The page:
The original Puzzle Quest, from 2007, is one of those games whose genius is all right there in the title. It has puzzles, and you go on a quest. Its creators had a simple idea and executed it well: use a Bejeweled-style match-three puzzle game as the gameplay engine for a role-playing adventure, in which you combat enemies, level up, and follow a story. This genre mash-up from Australian studio Infinite Interactive, designed by Steve Fawkner, was all the more inspired for its incongruous, salted-caramel clash of two flavors: gaming at its most casual, abstract, and bite-sized, melded with a long-form storytelling genre known for depth and intricacy. It just worked.
A flood — alright, maybe a stream – of copycats followed, and then slowed to a trickle, before drying up completely. The world moved on. There remained an alchemical brilliance to Fawkner’s discovery, but the subgenre fell out of fashion, as subgenres often do. Puzzle Quest arrived just too early to make hay on smartphones, where GungHo’s similarly themed, free-to-play Puzzle & Dragons cleaned up a few years later — but even that game is no longer available on the iOS App Store.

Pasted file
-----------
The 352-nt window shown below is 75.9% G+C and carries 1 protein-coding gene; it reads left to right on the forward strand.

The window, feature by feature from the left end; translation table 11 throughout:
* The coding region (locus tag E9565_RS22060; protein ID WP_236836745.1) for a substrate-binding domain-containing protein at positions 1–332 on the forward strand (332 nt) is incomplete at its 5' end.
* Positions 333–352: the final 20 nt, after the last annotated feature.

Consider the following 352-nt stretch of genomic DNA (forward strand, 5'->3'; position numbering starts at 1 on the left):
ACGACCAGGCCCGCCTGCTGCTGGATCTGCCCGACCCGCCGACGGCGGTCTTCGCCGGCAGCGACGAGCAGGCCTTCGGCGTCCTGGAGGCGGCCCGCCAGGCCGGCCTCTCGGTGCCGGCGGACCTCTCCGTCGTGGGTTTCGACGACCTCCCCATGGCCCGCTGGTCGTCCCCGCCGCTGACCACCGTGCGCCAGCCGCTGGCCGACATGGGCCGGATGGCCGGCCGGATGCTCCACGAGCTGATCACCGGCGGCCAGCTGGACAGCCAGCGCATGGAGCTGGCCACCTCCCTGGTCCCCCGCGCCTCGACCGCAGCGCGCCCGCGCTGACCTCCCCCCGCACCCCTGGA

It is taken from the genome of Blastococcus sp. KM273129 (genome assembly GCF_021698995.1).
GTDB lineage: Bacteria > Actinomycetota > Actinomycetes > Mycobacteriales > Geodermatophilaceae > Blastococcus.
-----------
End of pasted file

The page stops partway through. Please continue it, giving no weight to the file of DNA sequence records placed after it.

All of which made the recent release of Puzzle Quest 3 a curiosity — not to mention a beacon of hope for people, like me, who like matching colors and watching numbers get bigger. But, I’m sad to report, in the intervening 15 years, Puzzle Quest has lost its way.
Puzzle Quest 3, which is available on Steam, iOS, and Android, can’t find the magic in that same simple connection of gems and stats anymore. It’s a polished game, with smoothly animated 3D characters unleashing flashy attacks on either side of the game board. But the core match-three action is unvarnished and basic, the pace of its interaction with the combat systems (you match gems to charge up spells of the same color) feels sluggish, the story is bland, and the many layers of RPG tinkering outside of combat weigh it all down. It doesn’t help that it’s a free-to-play game, with the attendant confusion of currencies and resources to regard with suspicion as you attempt to track them, wondering when the other shoe will drop.
The sense you get playing Puzzle Quest 3 is that the designers are more interested in the role-playing than the puzzles (and more interested in the monetisation than either). It’s been designed from the wrong end. In a good puzzle RPG, the puzzle gameplay is where the action is; the RPG is a superstructure that invests the puzzles with meaning and with stakes, and gives shape to your experience. But if the puzzling is boring — and it is in Puzzle Quest 3 — the rest of the game will be too.
If you crave a shot of simple match-three puzzles with a chaser of big numbers flashing up the screen, then I would recommend the more immediately satisfying Puzzle & Dragons instead, which has a decent enough new Nintendo Switch edition. But this subgenre has gone to much more interesting places in the last 15 years. Here are five of the best puzzle RPGs that you can play today.